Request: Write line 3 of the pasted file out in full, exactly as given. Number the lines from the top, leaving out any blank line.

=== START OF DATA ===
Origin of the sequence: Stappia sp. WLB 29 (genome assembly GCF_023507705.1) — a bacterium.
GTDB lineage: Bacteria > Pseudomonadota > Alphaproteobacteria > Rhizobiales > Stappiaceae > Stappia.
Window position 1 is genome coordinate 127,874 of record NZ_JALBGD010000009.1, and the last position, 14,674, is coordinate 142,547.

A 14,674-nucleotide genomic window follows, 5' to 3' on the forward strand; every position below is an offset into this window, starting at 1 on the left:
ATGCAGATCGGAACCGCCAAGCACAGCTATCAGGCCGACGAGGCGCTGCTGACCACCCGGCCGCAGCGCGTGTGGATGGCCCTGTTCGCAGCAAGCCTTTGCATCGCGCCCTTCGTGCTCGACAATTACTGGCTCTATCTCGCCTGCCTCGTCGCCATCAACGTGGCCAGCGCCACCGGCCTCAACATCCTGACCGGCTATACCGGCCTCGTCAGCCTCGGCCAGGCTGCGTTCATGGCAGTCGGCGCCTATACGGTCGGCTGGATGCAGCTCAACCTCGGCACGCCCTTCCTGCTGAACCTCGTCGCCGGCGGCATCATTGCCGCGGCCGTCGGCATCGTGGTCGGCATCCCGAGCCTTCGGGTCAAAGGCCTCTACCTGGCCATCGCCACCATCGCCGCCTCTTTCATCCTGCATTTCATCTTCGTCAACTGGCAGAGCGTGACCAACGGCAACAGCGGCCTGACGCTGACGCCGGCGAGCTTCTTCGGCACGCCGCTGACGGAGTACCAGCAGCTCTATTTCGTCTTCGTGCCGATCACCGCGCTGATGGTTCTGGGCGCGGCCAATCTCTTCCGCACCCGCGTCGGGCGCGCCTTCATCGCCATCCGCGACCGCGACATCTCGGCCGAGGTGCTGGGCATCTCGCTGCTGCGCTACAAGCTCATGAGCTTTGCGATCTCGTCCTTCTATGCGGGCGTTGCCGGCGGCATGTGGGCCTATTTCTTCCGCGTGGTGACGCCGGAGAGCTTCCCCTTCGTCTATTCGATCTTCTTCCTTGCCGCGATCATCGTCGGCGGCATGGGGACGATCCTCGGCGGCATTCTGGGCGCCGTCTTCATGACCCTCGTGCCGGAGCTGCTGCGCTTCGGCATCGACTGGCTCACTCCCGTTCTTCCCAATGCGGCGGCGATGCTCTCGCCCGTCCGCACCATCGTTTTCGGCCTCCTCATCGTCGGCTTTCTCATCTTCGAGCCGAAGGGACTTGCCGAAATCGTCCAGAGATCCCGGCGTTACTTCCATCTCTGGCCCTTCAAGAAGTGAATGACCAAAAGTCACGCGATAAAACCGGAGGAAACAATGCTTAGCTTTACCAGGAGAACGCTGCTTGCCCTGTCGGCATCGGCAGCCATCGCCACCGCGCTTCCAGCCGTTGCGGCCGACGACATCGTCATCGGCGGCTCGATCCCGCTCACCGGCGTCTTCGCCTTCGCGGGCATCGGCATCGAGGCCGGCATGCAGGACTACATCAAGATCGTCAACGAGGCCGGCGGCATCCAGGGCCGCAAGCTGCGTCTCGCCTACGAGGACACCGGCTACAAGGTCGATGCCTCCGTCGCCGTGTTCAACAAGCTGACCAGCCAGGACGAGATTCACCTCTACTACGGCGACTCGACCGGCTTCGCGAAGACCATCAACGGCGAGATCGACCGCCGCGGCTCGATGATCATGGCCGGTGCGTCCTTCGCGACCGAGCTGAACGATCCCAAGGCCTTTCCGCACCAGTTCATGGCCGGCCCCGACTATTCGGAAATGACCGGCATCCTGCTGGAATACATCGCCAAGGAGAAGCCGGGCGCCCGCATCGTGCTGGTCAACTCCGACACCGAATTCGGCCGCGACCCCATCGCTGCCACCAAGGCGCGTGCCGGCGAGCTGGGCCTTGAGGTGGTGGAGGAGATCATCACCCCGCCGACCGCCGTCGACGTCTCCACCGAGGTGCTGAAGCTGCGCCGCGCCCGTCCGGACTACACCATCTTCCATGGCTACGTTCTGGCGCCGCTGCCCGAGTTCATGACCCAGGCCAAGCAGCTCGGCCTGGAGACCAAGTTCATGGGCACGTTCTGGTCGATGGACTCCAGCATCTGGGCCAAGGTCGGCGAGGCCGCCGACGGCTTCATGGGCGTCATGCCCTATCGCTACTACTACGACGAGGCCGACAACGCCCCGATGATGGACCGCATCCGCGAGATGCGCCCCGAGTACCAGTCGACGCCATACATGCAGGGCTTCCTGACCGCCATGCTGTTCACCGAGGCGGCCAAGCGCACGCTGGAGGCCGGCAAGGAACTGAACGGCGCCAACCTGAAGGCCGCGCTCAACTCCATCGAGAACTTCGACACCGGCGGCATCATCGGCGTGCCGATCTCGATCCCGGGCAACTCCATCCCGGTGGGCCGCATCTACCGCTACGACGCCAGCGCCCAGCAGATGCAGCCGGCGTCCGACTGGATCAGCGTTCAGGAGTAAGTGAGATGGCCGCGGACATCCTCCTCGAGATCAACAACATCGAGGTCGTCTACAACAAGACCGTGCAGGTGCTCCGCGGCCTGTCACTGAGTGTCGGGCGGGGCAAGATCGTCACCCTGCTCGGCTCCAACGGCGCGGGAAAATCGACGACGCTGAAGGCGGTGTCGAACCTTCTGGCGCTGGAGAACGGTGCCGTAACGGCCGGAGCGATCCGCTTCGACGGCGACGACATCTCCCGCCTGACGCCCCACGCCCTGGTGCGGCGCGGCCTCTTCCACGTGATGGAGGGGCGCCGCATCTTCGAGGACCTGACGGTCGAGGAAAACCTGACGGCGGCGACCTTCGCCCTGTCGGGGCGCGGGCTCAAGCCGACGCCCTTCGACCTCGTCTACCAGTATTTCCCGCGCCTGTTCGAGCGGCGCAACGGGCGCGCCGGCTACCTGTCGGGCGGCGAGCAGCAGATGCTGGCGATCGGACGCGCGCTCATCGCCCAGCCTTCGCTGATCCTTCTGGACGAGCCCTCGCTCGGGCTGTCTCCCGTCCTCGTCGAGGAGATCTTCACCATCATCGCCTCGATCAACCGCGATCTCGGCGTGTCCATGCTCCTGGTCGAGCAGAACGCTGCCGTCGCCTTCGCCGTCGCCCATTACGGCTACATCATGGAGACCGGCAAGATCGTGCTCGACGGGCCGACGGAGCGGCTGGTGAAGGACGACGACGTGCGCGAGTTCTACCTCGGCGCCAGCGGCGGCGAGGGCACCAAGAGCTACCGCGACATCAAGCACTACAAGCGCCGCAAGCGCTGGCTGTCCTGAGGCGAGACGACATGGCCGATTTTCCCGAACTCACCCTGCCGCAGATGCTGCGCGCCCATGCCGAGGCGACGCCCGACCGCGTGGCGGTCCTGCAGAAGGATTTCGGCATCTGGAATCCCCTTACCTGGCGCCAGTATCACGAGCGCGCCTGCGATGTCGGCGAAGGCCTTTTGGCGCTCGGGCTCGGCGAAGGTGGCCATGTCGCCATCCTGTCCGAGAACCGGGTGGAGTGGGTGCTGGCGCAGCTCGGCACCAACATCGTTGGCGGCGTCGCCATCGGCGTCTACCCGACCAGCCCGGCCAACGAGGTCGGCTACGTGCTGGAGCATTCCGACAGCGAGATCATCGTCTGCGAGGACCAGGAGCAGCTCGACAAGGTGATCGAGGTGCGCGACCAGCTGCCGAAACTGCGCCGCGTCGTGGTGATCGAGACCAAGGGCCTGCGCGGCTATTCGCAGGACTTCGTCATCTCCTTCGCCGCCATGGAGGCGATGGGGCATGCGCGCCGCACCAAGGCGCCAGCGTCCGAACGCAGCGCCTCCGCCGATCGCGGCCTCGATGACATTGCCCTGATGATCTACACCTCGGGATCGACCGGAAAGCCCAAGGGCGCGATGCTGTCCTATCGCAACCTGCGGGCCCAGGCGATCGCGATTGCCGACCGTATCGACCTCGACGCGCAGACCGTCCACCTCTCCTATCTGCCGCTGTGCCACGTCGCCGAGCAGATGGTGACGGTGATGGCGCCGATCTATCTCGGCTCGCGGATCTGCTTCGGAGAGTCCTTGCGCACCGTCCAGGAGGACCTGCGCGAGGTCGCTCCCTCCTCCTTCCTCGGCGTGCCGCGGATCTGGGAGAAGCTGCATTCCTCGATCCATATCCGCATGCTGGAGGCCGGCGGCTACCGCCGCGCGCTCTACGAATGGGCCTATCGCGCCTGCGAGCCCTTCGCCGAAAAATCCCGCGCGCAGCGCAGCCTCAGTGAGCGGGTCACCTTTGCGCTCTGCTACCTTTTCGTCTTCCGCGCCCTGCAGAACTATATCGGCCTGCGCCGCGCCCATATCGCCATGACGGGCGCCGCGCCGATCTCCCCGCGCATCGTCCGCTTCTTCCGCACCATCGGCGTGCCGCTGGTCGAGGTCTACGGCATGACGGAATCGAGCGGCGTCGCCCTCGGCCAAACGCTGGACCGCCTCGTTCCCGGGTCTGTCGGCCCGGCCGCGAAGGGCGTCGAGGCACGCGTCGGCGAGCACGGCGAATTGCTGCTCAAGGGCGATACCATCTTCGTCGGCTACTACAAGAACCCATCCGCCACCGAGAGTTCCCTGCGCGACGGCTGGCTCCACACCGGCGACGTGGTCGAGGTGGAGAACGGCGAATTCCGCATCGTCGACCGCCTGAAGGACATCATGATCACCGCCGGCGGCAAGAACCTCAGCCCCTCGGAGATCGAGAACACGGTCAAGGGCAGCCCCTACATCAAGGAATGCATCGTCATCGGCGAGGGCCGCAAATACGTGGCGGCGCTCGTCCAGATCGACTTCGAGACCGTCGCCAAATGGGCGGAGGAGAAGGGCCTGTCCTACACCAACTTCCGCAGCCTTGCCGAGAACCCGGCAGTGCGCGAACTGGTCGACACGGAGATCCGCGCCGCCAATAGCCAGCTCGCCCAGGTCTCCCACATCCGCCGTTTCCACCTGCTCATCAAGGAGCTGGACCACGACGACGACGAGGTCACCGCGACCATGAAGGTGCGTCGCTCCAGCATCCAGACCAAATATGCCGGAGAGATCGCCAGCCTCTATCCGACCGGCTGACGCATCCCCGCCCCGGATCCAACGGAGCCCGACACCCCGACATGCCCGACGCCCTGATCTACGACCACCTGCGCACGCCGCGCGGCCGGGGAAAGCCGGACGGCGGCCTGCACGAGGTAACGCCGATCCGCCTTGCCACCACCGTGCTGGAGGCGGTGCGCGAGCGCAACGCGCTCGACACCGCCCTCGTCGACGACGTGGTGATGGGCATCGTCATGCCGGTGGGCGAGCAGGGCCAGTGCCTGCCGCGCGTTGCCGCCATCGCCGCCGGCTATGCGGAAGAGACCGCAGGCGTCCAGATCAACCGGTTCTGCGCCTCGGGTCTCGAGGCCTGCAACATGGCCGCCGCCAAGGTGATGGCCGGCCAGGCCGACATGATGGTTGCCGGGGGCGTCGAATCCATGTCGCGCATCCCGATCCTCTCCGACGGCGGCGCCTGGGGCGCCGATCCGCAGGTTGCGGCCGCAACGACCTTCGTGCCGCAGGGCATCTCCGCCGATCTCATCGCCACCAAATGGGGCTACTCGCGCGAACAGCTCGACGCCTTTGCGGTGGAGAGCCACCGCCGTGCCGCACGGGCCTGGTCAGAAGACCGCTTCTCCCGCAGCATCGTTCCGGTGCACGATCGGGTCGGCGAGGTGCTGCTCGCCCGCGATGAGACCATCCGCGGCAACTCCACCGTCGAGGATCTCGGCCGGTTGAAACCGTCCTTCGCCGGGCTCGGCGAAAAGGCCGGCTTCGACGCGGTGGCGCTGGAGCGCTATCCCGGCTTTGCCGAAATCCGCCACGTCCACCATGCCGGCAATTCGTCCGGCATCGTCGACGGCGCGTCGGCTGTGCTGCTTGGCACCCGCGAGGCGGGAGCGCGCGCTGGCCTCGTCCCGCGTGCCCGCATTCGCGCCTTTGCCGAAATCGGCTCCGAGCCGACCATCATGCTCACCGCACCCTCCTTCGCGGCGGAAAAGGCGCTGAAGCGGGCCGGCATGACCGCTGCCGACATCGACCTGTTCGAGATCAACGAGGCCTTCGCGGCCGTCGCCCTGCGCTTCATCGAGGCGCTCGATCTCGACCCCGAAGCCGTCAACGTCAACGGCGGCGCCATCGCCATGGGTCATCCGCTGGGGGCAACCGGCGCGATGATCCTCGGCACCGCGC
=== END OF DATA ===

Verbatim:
Window position 1 is genome coordinate 127,874 of record NZ_JALBGD010000009.1, and the last position, 14,674, is coordinate 142,547.